4.6 Another observer writing in 1947 is especially critical of 'working men' who spend scarce household budgets at dogtracks:
'I don't know whether you have been up North at all but I come from near Newcastle and a lot of greyhound tracks have sprung up there lately . . . since the war ended . . . and it seems to have got an absolute hold on the men. Instead of going to the pubs they now go to the dogs every night of the week, and the families suffer in consequence. I mean the working man doesn't get much and it's not right for him to squander what he has at his family's expense.'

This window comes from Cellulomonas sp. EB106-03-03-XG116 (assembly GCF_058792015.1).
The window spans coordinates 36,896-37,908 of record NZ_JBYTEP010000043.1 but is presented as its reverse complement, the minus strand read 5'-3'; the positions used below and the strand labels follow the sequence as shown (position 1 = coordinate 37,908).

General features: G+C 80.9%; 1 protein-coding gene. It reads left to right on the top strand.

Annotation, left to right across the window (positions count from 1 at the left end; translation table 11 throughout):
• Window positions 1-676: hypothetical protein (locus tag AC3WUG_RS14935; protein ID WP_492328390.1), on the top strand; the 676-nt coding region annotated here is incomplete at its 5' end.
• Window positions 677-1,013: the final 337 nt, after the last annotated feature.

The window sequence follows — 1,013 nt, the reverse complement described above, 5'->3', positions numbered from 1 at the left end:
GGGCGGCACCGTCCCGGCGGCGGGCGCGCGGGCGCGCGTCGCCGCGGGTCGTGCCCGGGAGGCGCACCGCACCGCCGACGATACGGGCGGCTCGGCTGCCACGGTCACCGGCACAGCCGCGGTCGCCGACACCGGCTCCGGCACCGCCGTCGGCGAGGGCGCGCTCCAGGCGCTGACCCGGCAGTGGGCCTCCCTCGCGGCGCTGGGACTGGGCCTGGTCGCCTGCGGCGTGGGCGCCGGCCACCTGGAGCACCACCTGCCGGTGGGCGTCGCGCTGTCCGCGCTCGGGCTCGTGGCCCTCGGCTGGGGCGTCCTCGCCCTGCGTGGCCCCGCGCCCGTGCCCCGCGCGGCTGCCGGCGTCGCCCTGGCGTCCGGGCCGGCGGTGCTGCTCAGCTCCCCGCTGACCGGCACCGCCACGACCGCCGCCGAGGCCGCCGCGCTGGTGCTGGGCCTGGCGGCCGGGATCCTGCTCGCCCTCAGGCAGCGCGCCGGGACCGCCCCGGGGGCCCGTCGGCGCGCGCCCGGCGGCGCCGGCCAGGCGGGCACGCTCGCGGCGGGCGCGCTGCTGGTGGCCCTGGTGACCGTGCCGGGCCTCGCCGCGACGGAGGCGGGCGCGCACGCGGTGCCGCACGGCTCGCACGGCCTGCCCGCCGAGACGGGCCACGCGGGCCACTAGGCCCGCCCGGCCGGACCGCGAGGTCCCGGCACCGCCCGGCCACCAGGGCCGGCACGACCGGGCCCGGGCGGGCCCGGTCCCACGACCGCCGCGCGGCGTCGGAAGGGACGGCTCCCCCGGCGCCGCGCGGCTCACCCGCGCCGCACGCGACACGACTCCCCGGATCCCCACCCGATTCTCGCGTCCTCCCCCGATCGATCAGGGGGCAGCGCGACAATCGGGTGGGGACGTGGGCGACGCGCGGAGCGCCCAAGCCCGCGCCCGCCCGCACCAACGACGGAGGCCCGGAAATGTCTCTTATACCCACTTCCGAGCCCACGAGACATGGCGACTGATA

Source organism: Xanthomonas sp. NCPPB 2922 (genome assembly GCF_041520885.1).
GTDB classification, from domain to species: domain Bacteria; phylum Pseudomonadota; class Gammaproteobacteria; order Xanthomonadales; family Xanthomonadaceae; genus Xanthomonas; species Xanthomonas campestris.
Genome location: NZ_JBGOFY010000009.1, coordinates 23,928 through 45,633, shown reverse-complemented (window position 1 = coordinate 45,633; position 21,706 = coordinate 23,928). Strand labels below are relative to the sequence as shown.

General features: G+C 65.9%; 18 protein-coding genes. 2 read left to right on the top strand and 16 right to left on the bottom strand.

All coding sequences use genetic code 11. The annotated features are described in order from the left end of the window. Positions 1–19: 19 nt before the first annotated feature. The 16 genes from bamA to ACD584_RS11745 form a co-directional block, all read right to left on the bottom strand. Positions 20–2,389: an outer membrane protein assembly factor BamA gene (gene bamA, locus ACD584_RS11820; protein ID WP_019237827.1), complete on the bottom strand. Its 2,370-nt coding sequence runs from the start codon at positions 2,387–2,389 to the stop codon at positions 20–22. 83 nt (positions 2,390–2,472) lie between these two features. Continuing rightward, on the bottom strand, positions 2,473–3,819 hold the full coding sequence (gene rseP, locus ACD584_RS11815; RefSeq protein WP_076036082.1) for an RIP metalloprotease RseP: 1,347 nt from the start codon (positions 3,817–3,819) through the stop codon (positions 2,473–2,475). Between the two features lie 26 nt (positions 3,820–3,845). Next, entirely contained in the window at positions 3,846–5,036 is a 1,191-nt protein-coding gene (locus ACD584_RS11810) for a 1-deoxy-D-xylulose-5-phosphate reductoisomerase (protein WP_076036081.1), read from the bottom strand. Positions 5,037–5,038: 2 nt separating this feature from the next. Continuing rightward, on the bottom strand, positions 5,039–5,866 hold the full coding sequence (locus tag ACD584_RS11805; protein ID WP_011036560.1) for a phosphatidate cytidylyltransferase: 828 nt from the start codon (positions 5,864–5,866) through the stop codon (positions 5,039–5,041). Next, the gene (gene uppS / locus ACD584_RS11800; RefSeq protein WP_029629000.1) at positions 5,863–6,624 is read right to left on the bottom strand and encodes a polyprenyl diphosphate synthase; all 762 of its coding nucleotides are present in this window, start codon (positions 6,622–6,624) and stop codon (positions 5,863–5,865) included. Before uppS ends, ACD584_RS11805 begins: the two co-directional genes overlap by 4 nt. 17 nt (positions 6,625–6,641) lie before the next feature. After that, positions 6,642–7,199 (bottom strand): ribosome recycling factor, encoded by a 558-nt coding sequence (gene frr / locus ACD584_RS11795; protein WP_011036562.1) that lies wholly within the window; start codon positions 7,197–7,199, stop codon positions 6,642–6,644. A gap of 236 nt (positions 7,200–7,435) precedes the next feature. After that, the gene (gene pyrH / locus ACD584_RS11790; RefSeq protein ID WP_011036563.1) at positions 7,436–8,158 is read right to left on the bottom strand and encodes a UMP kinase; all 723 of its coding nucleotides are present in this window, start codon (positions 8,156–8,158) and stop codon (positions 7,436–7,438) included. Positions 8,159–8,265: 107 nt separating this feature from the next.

4.7 As the above quotes demonstrate, for observers writing in 1947 central to notions of working class respectability is the sanctity and security of the family. Gambling is presented as problematic precisely because it puts that at risk and the 'problem' of poverty is associated with a lack of control over finances. In 2011, poverty and being working class remain problematized positions, but the 'problem' shifts to one of presentation, cultural worth and 'value'.